Whatever its exact causes, Korea's rock festival scene has since boomed. This year's biggest events, each lasting two or three days, have attracted tens of thousands of fans to see a roster of Korean bands, including indie stars Jang Kiha and the Faces and ska revivalists Kingston Rudieska, along with some of the hottest names in international music. Pentaport featured LCD Soundsystem; the Summer Week&T Festival, a dance/hip-hop event on Korea's east coast, was headlined by Kanye West; and Jisan Valley Rock Festival, the biggest of them all, welcomed the Pet Shop Boys, Muse and Vampire Weekend.
Complete with guitarists, drummers and creative linchpin James Murphy to the fore, dance rockers LCD Soundsystem delight the crowds at Pentaport 2010.
Even lower-key events such as the Grand Mint Festival in Seoul's Olympic Park, which this October hosts Scottish indie legends Teenage Fanclub, claimed 40,000 fans in 2009.
"I've been to a few festivals in the UK, and I can honestly say I prefer the ones in Korea," says Ross Hunt, a trader with a Swiss bank who has been to five festivals in the country.
"Though the events back home are usually much bigger with a better choice of bands, most stages overlap, making it impossible to see all the acts you like. Also, the food and drink are better quality in Korea and actually fairly priced, unlike the rip-offs you see at home. Best of all, I think the atmosphere is much better here. The fans are wildly enthusiastic but generally very friendly. I'd be happy to bring children, whereas festivals in the UK can be much less family-friendly and even a bit aggressive."
Yet for all their recent success, Korea's rock festivals have been far from problem-free.
A few events, including this year's Peace at the DMZ, were announced to great fanfare, only to be suddenly canceled. In 2009, a disagreement between Pentaport's joint promoters led to a schism that saw the two biggest festivals, Jisan and Pentaport, being staged on the same weekend.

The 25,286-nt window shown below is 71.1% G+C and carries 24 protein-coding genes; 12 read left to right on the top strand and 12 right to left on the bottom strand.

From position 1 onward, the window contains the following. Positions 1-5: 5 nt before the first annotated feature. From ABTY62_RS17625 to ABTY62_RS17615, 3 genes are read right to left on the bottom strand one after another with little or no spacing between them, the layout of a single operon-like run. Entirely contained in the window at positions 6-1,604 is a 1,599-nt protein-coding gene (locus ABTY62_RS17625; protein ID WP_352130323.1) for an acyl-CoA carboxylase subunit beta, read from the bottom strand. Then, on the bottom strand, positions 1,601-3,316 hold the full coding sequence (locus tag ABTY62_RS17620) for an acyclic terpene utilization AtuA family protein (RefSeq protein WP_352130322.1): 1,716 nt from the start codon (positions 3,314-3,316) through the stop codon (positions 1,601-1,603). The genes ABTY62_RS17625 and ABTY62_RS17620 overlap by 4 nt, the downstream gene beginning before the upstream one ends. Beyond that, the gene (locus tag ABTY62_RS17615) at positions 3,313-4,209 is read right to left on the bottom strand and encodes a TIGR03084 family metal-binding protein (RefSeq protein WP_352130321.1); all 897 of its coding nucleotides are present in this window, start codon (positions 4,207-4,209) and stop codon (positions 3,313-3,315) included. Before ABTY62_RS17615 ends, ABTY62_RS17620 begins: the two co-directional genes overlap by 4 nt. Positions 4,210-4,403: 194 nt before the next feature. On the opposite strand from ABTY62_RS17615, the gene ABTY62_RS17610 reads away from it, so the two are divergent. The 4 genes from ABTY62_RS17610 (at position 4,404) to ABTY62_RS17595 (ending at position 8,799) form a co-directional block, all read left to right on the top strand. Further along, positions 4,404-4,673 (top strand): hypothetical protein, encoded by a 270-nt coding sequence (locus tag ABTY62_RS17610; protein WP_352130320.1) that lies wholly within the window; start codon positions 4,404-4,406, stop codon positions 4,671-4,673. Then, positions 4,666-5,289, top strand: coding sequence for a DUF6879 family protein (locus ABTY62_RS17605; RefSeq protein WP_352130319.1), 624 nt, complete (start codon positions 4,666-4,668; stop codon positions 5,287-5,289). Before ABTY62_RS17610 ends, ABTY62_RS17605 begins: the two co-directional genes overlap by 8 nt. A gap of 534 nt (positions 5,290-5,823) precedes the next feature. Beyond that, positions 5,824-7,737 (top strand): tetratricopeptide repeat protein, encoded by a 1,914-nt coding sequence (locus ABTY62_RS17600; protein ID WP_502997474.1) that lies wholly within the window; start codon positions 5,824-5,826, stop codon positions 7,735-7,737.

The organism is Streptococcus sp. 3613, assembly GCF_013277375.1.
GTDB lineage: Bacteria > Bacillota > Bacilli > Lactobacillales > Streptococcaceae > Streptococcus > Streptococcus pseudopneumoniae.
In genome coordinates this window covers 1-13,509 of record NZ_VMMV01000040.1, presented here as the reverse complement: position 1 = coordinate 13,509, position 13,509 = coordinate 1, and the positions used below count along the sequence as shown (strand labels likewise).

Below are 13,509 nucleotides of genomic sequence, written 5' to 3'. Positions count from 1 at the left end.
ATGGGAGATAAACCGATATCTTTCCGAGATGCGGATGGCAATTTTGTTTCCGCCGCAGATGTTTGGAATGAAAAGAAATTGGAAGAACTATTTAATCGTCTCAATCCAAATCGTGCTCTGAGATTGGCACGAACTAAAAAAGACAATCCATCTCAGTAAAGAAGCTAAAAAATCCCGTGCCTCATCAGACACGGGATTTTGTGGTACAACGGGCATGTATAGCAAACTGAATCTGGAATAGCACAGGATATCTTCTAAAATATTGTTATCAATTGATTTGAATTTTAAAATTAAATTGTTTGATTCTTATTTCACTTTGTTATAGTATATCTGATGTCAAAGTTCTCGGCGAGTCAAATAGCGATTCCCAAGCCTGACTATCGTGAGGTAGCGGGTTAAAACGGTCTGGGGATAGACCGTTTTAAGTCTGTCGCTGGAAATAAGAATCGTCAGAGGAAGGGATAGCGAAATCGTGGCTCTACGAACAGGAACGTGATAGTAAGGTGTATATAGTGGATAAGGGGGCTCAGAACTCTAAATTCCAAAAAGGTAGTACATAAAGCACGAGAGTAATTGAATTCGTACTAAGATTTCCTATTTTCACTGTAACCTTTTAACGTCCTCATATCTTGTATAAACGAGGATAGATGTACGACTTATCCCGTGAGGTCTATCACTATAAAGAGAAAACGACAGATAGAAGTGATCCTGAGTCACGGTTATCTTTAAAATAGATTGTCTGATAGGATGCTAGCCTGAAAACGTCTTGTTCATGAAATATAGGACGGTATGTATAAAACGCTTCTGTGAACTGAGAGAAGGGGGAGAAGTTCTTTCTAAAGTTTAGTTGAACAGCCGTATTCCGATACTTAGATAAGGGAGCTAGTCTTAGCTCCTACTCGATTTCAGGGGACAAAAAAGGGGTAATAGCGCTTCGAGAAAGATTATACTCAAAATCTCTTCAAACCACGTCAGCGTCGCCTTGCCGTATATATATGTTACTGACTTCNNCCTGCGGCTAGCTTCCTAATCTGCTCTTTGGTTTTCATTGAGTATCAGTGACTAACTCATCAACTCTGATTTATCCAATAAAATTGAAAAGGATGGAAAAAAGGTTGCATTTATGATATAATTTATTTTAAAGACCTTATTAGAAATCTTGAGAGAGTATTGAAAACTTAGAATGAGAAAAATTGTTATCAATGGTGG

As even a cursory glance shows, the line-ups at Korea's festivals remain very shallow compared with established events in Japan, Europe and North America. And despite some large crowds, profits have been elusive.
"Many Koreans still believe that festivals should be free," says Lee. "We still operate on a deficit budget, so even though fans expect more every year, we can't keep improving our line-up. This is the vicious circle we find ourselves in."
For Russell, the apparent health of the festivals actually masks a deep malaise in Korea's own music scene.
"Though Korea's live rock scene is definitely growing, and summer music festivals are a big part of that, the live/indie scene remains so cloistered," he says. "Korea has the talent, but the whole scene is in such a state of disrepair, from the bands to the labels to the promoters, it can't function well and rarely produces breakout bands that cross over into the mainstream. You cannot blame any one part; the whole thing needs improving."
As with much else in the country, Korea's rock festivals have grown from practically nothing to a developed, large-scale concern in a matter of a few years.
And while challenges persist, and whatever the influence of changing economics, a central explanation surely lies with the fans themselves, who have embraced rock festivals with a fervor that often leaves a deep impression on even the biggest stars.
"I remember the first time we came we were very, very surprised by the reaction of the people who knew all the songs very well and could sing all the lyrics very well," said Matt Bellamy, lead singer of two-time festival headliners Muse, in an interview with Korea's OnStyle TV channel. "The audience is very strong, a very passionate audience."
(Editor's note: Niels Footman is an expat Briton who has been living and working in Korea for nine years. Besides working as a PR consultant, he contributes features about culture and travel to media including CNNGo.com, Time Out and CNN Traveller. He lives in the Yongsan area of Seoul.)